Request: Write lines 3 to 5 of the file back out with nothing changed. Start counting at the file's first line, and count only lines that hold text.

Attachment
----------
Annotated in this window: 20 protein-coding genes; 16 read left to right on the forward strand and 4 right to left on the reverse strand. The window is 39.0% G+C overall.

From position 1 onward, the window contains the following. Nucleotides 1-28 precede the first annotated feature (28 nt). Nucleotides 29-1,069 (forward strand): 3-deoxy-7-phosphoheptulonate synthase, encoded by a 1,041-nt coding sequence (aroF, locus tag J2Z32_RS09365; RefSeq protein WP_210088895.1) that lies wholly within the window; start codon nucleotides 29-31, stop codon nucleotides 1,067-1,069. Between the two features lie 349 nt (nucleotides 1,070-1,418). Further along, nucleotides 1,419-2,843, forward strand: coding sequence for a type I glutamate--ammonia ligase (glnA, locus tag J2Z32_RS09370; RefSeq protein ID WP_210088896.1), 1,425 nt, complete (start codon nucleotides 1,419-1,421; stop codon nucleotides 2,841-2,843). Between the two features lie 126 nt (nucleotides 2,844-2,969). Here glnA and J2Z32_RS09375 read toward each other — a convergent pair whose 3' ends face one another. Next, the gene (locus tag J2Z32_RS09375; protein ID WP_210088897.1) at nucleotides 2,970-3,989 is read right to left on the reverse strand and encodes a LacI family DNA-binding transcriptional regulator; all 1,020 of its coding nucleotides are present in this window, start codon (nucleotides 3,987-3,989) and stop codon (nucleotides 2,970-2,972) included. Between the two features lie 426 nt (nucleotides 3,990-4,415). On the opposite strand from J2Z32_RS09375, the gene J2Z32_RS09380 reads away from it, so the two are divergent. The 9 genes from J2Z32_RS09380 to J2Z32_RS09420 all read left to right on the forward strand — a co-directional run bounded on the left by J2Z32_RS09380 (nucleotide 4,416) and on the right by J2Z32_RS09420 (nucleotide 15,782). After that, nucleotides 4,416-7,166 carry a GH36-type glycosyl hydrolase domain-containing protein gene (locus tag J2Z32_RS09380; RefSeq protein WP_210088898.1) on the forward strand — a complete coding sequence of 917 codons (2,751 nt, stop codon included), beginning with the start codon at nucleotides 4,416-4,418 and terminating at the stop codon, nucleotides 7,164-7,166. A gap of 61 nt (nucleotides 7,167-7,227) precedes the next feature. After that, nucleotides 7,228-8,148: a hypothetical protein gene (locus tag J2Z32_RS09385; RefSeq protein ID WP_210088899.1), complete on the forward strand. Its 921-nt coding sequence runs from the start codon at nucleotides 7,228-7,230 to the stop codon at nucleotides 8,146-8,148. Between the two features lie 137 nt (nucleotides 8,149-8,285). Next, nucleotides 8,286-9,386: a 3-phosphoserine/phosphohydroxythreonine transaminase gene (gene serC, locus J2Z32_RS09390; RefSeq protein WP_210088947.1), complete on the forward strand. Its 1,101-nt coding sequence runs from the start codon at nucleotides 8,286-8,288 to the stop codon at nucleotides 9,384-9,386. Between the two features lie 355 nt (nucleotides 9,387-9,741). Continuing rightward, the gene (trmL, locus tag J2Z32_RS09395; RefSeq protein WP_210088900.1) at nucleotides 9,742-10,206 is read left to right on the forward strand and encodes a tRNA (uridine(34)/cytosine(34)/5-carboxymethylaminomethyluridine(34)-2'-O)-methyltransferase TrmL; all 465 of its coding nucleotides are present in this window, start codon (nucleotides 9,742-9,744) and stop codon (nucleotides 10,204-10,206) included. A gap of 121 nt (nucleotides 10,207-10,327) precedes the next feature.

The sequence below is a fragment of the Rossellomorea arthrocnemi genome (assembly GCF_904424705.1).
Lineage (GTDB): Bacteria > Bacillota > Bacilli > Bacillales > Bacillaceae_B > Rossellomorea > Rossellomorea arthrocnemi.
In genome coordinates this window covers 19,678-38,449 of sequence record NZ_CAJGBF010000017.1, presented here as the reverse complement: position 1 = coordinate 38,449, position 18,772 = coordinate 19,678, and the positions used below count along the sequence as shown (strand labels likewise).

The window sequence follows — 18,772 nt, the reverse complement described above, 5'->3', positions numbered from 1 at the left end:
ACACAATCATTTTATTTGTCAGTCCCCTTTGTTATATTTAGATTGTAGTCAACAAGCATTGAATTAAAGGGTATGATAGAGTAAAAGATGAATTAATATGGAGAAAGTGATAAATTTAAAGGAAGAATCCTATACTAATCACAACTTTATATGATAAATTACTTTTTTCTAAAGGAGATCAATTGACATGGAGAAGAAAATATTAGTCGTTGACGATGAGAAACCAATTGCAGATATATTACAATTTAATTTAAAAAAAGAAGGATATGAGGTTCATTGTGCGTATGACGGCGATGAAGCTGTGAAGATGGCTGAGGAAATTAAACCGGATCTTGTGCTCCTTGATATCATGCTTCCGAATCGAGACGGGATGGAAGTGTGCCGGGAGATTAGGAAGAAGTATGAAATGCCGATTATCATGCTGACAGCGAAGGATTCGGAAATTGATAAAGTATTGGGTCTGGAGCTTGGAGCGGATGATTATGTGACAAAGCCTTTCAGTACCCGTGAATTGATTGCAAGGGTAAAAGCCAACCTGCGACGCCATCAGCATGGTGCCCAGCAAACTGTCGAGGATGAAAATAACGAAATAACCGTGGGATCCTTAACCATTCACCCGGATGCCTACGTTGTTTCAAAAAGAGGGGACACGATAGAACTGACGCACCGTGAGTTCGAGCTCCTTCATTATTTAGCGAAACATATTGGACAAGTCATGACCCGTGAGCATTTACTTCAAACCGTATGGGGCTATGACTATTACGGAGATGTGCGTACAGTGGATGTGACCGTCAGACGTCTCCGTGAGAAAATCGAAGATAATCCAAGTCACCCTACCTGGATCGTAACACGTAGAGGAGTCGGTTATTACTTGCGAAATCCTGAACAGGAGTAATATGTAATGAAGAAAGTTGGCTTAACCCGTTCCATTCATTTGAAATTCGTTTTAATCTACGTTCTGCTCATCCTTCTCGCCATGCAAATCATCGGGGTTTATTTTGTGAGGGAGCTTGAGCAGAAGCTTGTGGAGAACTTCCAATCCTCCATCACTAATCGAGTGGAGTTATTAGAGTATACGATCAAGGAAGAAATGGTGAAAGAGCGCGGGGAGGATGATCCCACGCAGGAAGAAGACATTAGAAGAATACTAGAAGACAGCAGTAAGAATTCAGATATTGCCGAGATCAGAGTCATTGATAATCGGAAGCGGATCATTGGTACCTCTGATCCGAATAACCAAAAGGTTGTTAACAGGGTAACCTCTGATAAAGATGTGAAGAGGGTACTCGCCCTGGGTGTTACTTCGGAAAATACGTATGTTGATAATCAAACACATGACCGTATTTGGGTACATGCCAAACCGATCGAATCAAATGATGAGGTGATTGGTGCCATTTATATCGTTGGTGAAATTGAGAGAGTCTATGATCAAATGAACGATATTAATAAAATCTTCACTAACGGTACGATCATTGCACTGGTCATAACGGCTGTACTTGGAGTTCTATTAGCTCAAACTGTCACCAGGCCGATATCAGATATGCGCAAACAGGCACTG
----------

The sequence below is a fragment of the Rossellomorea arthrocnemi genome (assembly GCF_904424705.1).
Lineage (GTDB): Bacteria > Bacillota > Bacilli > Bacillales > Bacillaceae_B > Rossellomorea > Rossellomorea arthrocnemi.
In genome coordinates this window covers 19,678-38,449 of sequence record NZ_CAJGBF010000017.1, presented here as the reverse complement: position 1 = coordinate 38,449, position 18,772 = coordinate 19,678, and the positions used below count along the sequence as shown (strand labels likewise).